Thoughts on A Spirituality of Psychotherapy

 by Colm O’Doherty

Have you ever prayed for any of your clients, or wondered about praying, or maybe decided not to pray, for them?

Might there be a quiet nod in God’s direction, for instance, for the woman who left the session today, broken and hopeless, after recalling memories from more than twelve years of awful sexual abuse?

Or for the man who spoke about the sudden death of his young son three months after he had buried his wife?

What about a prayer for oneself, the psychotherapist, when feeling completely at a loss and edging towards a sense of hopelessness about the worth of the work with a particular client?

Have you ever felt like not praying, or that you shouldn’t pray? After all this work isn’t about divine intervention, and prayer could feel like a kind of escapism or clutching at straws.

Have you ever had moments of silent wonder at the courage, or forgiveness, or sheer survival of some of your clients?

Or a silent scream of “Oh my God!” when your client falls down into an abyss of pain, and keeps falling?

I find it more relevant and more engaging to start with these questions rather than with the more objective question: “What is the relationship, if any, between psychotherapy and spirituality?”. From the reading I have done in this field, often the first requirement is to define the word ‘spirituality’ and to come up with a number of core elements. That done, the next step is to consider whether or not any of these elements can be found in the practice of psychotherapy, and thereby identify the overlap. For the moment – and maybe for much longer! – I will leave aside the definitions and choose a starting point of a more personal nature.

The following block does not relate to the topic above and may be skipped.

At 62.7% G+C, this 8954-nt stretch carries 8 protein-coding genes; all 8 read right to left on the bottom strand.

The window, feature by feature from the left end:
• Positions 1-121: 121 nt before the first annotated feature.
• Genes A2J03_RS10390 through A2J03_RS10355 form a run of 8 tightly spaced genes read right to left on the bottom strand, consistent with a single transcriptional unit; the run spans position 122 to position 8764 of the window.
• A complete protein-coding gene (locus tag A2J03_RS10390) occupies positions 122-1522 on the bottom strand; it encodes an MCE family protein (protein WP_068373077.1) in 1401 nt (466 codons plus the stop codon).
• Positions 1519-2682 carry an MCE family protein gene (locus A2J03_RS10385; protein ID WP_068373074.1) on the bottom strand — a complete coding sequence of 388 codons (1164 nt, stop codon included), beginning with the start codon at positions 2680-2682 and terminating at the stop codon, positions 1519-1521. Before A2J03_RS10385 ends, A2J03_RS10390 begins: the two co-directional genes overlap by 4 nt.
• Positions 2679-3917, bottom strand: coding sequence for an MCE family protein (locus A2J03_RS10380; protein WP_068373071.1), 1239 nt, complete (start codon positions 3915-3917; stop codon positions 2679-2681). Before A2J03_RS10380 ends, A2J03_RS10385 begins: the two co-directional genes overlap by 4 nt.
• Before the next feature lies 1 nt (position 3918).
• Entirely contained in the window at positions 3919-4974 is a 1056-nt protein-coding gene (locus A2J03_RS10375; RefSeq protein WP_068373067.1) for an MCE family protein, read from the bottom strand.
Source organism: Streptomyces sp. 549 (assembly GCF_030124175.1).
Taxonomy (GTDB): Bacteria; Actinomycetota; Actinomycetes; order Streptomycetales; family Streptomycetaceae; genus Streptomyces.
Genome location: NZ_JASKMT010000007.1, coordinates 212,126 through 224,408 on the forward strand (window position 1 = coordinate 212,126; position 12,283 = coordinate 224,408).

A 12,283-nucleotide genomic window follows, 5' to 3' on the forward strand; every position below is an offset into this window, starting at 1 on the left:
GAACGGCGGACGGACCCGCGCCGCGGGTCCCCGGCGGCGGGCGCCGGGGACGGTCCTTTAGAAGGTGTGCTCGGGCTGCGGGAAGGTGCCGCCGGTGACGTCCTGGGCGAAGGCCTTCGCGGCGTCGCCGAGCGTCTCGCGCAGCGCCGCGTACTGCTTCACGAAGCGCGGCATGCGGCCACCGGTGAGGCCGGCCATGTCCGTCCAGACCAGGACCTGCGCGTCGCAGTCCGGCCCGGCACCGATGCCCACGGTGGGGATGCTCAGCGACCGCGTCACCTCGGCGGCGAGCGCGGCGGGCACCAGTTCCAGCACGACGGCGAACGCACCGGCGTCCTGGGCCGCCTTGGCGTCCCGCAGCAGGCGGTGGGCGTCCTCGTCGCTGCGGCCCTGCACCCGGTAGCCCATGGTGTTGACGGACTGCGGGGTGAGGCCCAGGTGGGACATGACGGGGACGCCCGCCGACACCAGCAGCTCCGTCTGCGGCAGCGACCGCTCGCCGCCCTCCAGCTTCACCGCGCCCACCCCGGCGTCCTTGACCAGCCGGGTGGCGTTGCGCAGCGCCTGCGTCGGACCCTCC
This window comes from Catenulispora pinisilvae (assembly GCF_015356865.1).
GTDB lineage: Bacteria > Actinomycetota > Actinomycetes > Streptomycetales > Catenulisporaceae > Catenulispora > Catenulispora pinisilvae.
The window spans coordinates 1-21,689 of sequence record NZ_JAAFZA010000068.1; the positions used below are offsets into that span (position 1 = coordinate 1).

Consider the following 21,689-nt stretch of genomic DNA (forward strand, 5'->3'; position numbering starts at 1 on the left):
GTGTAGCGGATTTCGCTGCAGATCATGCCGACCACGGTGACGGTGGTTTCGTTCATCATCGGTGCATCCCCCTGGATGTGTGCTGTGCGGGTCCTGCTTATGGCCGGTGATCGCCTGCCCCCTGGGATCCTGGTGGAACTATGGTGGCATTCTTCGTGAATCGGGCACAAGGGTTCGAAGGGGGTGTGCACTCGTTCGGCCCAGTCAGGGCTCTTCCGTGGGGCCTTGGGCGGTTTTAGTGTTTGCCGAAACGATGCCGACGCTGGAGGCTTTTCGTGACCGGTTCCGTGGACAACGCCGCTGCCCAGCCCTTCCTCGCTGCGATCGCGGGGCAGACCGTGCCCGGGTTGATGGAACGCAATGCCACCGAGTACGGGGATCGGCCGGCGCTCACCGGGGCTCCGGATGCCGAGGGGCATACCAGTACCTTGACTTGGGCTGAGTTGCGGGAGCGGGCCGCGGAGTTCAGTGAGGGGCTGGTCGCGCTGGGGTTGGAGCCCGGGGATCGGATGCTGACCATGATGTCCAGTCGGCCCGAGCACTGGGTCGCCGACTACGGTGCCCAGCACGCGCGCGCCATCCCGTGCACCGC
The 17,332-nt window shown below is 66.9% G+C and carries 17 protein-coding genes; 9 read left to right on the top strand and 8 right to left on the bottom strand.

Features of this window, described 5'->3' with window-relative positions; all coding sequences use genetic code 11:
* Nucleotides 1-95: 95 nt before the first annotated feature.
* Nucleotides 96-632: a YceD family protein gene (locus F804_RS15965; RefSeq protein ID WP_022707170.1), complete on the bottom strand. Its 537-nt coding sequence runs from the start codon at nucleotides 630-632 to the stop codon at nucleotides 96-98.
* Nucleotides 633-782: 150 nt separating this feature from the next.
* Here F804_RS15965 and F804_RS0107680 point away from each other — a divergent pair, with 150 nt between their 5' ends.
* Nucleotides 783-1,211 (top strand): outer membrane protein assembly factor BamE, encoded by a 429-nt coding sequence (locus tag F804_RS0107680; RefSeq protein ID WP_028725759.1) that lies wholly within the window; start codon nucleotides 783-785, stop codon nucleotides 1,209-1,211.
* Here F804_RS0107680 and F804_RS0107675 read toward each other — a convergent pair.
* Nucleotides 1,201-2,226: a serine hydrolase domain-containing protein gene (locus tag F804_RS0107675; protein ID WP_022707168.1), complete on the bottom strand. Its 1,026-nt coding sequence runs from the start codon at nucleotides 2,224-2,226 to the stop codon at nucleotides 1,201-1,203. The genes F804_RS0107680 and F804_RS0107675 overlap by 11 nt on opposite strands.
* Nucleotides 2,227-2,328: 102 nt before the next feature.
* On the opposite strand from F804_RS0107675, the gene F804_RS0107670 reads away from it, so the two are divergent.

Of the different spiritual traditions that have emerged in the course of history I have been formed primarily by the Western Christian tradition, and it is from this particular well that I will draw in considering spirituality. Many other perspectives on spirituality could be derived from other rich sources – hence the “A” in the title. Central to this tradition is the person of Jesus, his life, his death, his resurrection. Not only his words, but all that is entailed in his life, death and resurrection, provide us with a very particular context within which to explore the nature and meaning of our lives and of all that happens to us. We have, as it were, a horizon, and those who choose this horizon use what is central to it to interpret their lives in a particular way in an effort to find meaning.